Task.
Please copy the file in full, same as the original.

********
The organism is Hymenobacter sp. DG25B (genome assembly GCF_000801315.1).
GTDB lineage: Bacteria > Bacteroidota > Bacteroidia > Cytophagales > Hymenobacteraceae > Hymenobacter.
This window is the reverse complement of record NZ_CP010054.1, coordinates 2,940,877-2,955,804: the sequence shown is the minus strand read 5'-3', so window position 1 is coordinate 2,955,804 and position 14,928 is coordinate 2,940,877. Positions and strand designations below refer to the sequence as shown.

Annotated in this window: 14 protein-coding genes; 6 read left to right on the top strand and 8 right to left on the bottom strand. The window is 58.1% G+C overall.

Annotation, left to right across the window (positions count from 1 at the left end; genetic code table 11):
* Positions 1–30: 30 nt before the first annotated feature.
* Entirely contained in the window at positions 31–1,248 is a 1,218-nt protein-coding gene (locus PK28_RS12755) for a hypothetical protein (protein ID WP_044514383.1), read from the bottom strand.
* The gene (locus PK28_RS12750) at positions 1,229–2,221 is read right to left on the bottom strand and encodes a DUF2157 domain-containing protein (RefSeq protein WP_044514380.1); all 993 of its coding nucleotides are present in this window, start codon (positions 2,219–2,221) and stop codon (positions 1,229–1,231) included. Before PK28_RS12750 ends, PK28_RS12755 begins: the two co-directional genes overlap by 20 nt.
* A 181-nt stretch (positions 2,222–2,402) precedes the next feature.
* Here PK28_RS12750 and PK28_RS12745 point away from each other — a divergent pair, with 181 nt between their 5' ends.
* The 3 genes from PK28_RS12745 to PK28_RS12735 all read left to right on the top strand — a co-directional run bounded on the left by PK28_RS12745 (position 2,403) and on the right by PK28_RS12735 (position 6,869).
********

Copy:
The organism is Hymenobacter sp. DG25B (genome assembly GCF_000801315.1).
GTDB lineage: Bacteria > Bacteroidota > Bacteroidia > Cytophagales > Hymenobacteraceae > Hymenobacter.
This window is the reverse complement of record NZ_CP010054.1, coordinates 2,940,877-2,955,804: the sequence shown is the minus strand read 5'-3', so window position 1 is coordinate 2,955,804 and position 14,928 is coordinate 2,940,877. Positions and strand designations below refer to the sequence as shown.

Annotated in this window: 14 protein-coding genes; 6 read left to right on the top strand and 8 right to left on the bottom strand. The window is 58.1% G+C overall.

Annotation, left to right across the window (positions count from 1 at the left end; genetic code table 11):
* Positions 1–30: 30 nt before the first annotated feature.
* Entirely contained in the window at positions 31–1,248 is a 1,218-nt protein-coding gene (locus PK28_RS12755) for a hypothetical protein (protein ID WP_044514383.1), read from the bottom strand.
* The gene (locus PK28_RS12750) at positions 1,229–2,221 is read right to left on the bottom strand and encodes a DUF2157 domain-containing protein (RefSeq protein WP_044514380.1); all 993 of its coding nucleotides are present in this window, start codon (positions 2,219–2,221) and stop codon (positions 1,229–1,231) included. Before PK28_RS12750 ends, PK28_RS12755 begins: the two co-directional genes overlap by 20 nt.
* A 181-nt stretch (positions 2,222–2,402) precedes the next feature.
* Here PK28_RS12750 and PK28_RS12745 point away from each other — a divergent pair, with 181 nt between their 5' ends.
* The 3 genes from PK28_RS12745 to PK28_RS12735 all read left to right on the top strand — a co-directional run bounded on the left by PK28_RS12745 (position 2,403) and on the right by PK28_RS12735 (position 6,869).